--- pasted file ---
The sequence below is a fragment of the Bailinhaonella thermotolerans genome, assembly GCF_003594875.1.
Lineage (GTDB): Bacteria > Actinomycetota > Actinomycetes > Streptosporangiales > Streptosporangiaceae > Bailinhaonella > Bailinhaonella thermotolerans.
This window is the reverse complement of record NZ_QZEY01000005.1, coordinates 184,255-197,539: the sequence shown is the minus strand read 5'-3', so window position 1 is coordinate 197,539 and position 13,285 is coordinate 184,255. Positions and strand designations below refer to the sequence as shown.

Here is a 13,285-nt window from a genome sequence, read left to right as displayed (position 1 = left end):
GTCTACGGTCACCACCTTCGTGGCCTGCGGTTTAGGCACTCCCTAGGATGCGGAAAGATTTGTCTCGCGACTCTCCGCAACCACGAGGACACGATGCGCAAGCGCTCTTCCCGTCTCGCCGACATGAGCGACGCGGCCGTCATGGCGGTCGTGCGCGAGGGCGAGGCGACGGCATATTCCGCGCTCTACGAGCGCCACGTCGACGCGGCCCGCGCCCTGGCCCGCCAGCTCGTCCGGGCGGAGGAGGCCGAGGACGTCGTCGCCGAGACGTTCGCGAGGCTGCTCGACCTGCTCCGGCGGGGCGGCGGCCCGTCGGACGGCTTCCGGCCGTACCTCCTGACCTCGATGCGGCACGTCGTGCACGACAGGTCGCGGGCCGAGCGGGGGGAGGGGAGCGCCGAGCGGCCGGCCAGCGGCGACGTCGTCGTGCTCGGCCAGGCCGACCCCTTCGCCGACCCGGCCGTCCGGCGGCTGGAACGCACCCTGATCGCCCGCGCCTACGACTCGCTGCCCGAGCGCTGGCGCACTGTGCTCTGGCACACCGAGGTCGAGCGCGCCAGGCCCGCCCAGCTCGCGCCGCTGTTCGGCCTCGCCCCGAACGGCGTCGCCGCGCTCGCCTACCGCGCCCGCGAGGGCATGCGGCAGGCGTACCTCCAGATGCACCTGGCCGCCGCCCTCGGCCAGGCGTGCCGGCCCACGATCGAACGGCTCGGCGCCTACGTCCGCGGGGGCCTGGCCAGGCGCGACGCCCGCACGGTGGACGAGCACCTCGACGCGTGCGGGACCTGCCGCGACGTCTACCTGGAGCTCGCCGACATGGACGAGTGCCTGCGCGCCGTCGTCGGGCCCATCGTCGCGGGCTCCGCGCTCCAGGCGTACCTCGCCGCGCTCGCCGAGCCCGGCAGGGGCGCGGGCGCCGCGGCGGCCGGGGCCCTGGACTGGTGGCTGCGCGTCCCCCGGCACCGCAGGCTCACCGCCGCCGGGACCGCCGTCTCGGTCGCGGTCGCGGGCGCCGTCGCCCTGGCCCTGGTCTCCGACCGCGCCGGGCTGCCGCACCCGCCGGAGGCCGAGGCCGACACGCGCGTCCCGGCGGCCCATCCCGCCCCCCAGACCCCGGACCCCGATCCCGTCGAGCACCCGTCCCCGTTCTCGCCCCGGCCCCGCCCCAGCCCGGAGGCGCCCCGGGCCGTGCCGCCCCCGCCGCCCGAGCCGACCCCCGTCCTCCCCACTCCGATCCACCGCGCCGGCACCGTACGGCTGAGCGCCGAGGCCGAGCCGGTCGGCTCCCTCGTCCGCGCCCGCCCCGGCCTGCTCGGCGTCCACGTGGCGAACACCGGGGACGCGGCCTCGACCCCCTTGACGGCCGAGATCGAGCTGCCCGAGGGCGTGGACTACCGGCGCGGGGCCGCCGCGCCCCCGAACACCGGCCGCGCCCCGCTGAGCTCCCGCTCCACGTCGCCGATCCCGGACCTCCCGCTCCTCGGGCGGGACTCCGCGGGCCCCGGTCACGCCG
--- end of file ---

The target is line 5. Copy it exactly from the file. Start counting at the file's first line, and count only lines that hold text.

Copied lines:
GTCTACGGTCACCACCTTCGTGGCCTGCGGTTTAGGCACTCCCTAGGATGCGGAAAGATTTGTCTCGCGACTCTCCGCAACCACGAGGACACGATGCGCAAGCGCTCTTCCCGTCTCGCCGACATGAGCGACGCGGCCGTCATGGCGGTCGTGCGCGAGGGCGAGGCGACGGCATATTCCGCGCTCTACGAGCGCCACGTCGACGCGGCCCGCGCCCTGGCCCGCCAGCTCGTCCGGGCGGAGGAGGCCGAGGACGTCGTCGCCGAGACGTTCGCGAGGCTGCTCGACCTGCTCCGGCGGGGCGGCGGCCCGTCGGACGGCTTCCGGCCGTACCTCCTGACCTCGATGCGGCACGTCGTGCACGACAGGTCGCGGGCCGAGCGGGGGGAGGGGAGCGCCGAGCGGCCGGCCAGCGGCGACGTCGTCGTGCTCGGCCAGGCCGACCCCTTCGCCGACCCGGCCGTCCGGCGGCTGGAACGCACCCTGATCGCCCGCGCCTACGACTCGCTGCCCGAGCGCTGGCGCACTGTGCTCTGGCACACCGAGGTCGAGCGCGCCAGGCCCGCCCAGCTCGCGCCGCTGTTCGGCCTCGCCCCGAACGGCGTCGCCGCGCTCGCCTACCGCGCCCGCGAGGGCATGCGGCAGGCGTACCTCCAGATGCACCTGGCCGCCGCCCTCGGCCAGGCGTGCCGGCCCACGATCGAACGGCTCGGCGCCTACGTCCGCGGGGGCCTGGCCAGGCGCGACGCCCGCACGGTGGACGAGCACCTCGACGCGTGCGGGACCTGCCGCGACGTCTACCTGGAGCTCGCCGACATGGACGAGTGCCTGCGCGCCGTCGTCGGGCCCATCGTCGCGGGCTCCGCGCTCCAGGCGTACCTCGCCGCGCTCGCCGAGCCCGGCAGGGGCGCGGGCGCCGCGGCGGCCGGGGCCCTGGACTGGTGGCTGCGCGTCCCCCGGCACCGCAGGCTCACCGCCGCCGGGACCGCCGTCTCGGTCGCGGTCGCGGGCGCCGTCGCCCTGGCCCTGGTCTCCGACCGCGCCGGGCTGCCGCACCCGCCGGAGGCCGAGGCCGACACGCGCGTCCCGGCGGCCCATCCCGCCCCCCAGACCCCGGACCCCGATCCCGTCGAGCACCCGTCCCCGTTCTCGCCCCGGCCCCGCCCCAGCCCGGAGGCGCCCCGGGCCGTGCCGCCCCCGCCGCCCGAGCCGACCCCCGTCCTCCCCACTCCGATCCACCGCGCCGGCACCGTACGGCTGAGCGCCGAGGCCGAGCCGGTCGGCTCCCTCGTCCGCGCCCGCCCCGGCCTGCTCGGCGTCCACGTGGCGAACACCGGGGACGCGGCCTCGACCCCCTTGACGGCCGAGATCGAGCTGCCCGAGGGCGTGGACTACCGGCGCGGGGCCGCCGCGCCCCCGAACACCGGCCGCGCCCCGCTGAGCTCCCGCTCCACGTCGCCGATCCCGGACCTCCCGCTCCTCGGGCGGGACTCCGCGGGCCCCGGTCACGCCG